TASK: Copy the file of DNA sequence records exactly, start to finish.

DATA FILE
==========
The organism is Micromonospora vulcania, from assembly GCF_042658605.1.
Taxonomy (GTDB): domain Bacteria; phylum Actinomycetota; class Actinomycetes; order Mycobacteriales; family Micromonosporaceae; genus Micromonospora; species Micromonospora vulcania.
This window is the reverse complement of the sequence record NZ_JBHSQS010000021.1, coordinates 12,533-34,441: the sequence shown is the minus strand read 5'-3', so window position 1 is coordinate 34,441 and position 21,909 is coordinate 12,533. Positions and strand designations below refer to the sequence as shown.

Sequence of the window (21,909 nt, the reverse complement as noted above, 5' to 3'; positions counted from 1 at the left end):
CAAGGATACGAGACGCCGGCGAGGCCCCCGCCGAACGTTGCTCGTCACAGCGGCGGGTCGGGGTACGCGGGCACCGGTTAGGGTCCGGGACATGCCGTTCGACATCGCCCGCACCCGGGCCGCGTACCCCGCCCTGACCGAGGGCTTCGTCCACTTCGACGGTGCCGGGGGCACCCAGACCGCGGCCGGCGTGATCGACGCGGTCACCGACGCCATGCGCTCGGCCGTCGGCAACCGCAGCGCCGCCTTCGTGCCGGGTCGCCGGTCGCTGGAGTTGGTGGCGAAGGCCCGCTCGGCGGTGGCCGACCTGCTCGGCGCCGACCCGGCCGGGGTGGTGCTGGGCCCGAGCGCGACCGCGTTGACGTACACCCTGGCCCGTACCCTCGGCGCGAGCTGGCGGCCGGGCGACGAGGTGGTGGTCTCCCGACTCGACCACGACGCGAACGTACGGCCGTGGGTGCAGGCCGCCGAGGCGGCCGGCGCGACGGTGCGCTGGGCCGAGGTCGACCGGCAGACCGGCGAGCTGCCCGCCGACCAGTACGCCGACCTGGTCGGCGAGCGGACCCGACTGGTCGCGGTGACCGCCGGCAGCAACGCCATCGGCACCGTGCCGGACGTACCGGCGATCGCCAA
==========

The organism is Micromonospora vulcania, from assembly GCF_042658605.1.
Taxonomy (GTDB): domain Bacteria; phylum Actinomycetota; class Actinomycetes; order Mycobacteriales; family Micromonosporaceae; genus Micromonospora; species Micromonospora vulcania.
This window is the reverse complement of the sequence record NZ_JBHSQS010000021.1, coordinates 12,533-34,441: the sequence shown is the minus strand read 5'-3', so window position 1 is coordinate 34,441 and position 21,909 is coordinate 12,533. Positions and strand designations below refer to the sequence as shown.

Sequence of the window (21,909 nt, the reverse complement as noted above, 5' to 3'; positions counted from 1 at the left end):
CAAGGATACGAGACGCCGGCGAGGCCCCCGCCGAACGTTGCTCGTCACAGCGGCGGGTCGGGGTACGCGGGCACCGGTTAGGGTCCGGGACATGCCGTTCGACATCGCCCGCACCCGGGCCGCGTACCCCGCCCTGACCGAGGGCTTCGTCCACTTCGACGGTGCCGGGGGCACCCAGACCGCGGCCGGCGTGATCGACGCGGTCACCGACGCCATGCGCTCGGCCGTCGGCAACCGCAGCGCCGCCTTCGTGCCGGGTCGCCGGTCGCTGGAGTTGGTGGCGAAGGCCCGCTCGGCGGTGGCCGACCTGCTCGGCGCCGACCCGGCCGGGGTGGTGCTGGGCCCGAGCGCGACCGCGTTGACGTACACCCTGGCCCGTACCCTCGGCGCGAGCTGGCGGCCGGGCGACGAGGTGGTGGTCTCCCGACTCGACCACGACGCGAACGTACGGCCGTGGGTGCAGGCCGCCGAGGCGGCCGGCGCGACGGTGCGCTGGGCCGAGGTCGACCGGCAGACCGGCGAGCTGCCCGCCGACCAGTACGCCGACCTGGTCGGCGAGCGGACCCGACTGGTCGCGGTGACCGCCGGCAGCAACGCCATCGGCACCGTGCCGGACGTACCGGCGATCGCCAA